Robert Stein 1924-2014

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Saturday, October 21, 2006

The Buck Stops Where?

If he were alive, John F. Kennedy would be turning 90 next May. As an elder statesman, he could tell today’s politicians of both parties a lot about taking responsibility for their actions.

Dennis Hastert proclaims “The buck stops here” (pace Harry Truman) while ducking blame for an embarrassment on his watch.

George W. Bush and his Cabinet, in a “State of Denial,” try to persuade Americans that blunders in Iraq make them safer from terrorism.

Joe Lieberman asks voters to forget his cheerleading for the war.

President Bush, Speaker Hastert and Senator Lieberman, who cites President Kennedy as his inspiration for seeking office, should take another look at Kennedy’s experience.

Above all, he admitted mistakes, and the nation profited from his willingness to learn and grow in office.

Despite misgivings about the advice of the CIA and military, Kennedy went ahead with the Bay of Pigs invasion of Cuba after being told we would be greeted as liberators (sound familiar?) and withdrew after realizing he had been misled, accepting “sole responsibility” for the fiasco.

“This Administration intends to be candid about its errors,” he told the media afterward. “As a wise man once said, ‘An error doesn’t become a mistake until you refuse to correct it.’ We intend to accept full responsibility for our errors, and we expect you to point them out when we miss them.”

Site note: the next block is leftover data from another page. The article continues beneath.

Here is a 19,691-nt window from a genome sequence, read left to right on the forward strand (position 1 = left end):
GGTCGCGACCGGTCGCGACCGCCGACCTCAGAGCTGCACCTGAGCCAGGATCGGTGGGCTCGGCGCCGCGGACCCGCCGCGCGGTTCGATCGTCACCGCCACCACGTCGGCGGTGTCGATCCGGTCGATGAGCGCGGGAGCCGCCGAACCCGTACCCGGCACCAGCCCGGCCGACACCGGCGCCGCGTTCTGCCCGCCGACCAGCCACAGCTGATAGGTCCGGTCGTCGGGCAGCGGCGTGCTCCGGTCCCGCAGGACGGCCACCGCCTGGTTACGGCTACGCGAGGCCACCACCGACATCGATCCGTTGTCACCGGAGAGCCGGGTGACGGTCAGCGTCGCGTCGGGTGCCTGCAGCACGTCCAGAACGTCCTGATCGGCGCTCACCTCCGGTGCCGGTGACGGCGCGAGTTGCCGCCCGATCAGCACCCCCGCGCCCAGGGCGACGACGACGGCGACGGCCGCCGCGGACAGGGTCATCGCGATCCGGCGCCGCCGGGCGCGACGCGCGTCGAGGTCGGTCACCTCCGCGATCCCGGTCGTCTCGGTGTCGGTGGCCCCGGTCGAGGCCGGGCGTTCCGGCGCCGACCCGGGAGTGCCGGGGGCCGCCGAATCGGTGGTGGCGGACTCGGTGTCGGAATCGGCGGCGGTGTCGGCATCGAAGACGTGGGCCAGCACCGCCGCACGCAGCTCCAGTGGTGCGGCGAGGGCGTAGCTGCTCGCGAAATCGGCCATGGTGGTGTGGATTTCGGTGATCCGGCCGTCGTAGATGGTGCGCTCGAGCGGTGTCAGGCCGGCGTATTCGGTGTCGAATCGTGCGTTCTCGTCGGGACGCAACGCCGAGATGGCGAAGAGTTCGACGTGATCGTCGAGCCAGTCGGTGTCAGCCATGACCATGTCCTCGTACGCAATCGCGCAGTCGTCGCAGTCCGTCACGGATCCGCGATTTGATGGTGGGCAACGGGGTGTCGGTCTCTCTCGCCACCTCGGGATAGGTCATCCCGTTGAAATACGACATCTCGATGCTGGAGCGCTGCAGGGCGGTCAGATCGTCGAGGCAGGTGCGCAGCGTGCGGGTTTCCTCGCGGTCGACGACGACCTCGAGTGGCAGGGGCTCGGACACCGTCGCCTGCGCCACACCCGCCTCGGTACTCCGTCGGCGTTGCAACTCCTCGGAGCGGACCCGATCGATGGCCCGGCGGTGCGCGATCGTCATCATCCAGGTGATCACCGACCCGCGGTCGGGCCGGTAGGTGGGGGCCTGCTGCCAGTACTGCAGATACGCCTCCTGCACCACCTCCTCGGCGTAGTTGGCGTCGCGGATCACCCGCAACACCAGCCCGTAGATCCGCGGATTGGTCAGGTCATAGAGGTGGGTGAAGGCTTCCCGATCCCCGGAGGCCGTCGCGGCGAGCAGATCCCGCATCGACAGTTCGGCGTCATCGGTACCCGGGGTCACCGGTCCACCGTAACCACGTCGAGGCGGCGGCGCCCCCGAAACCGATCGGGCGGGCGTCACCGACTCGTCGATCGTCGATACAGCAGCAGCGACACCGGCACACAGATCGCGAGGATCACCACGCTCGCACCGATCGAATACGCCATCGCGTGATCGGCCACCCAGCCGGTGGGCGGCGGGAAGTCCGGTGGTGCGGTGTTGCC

As the world teetered on the brink of nuclear war, JFK put his Bay of Pigs lesson to use by overruling “experts” who wanted to bomb or invade Cubs and trusting his own judgment.

With hard evidence of missiles 90 miles from our shores, he rejected advice for an air strike or invasion, lined up support from the United Nations, gave the Russians every chance to back down and, when they did, ordered that there be no gloating about victory. No CIA “slam dunk,” “Mission Accomplished” or “Bring it on!”

If Kennedy were alive, his advice for today’s politicians about human fallibility might not differ much from what he told me in an interview a few weeks before Dallas. The talk had turned to the brutal and violent instincts of human beings that, in his words, “have been implanted in us growing out of the dust.”

In controlling our destructive impulses, John Fitzgerald Kennedy said sadly, “we have done reasonably well--but only reasonably well.“

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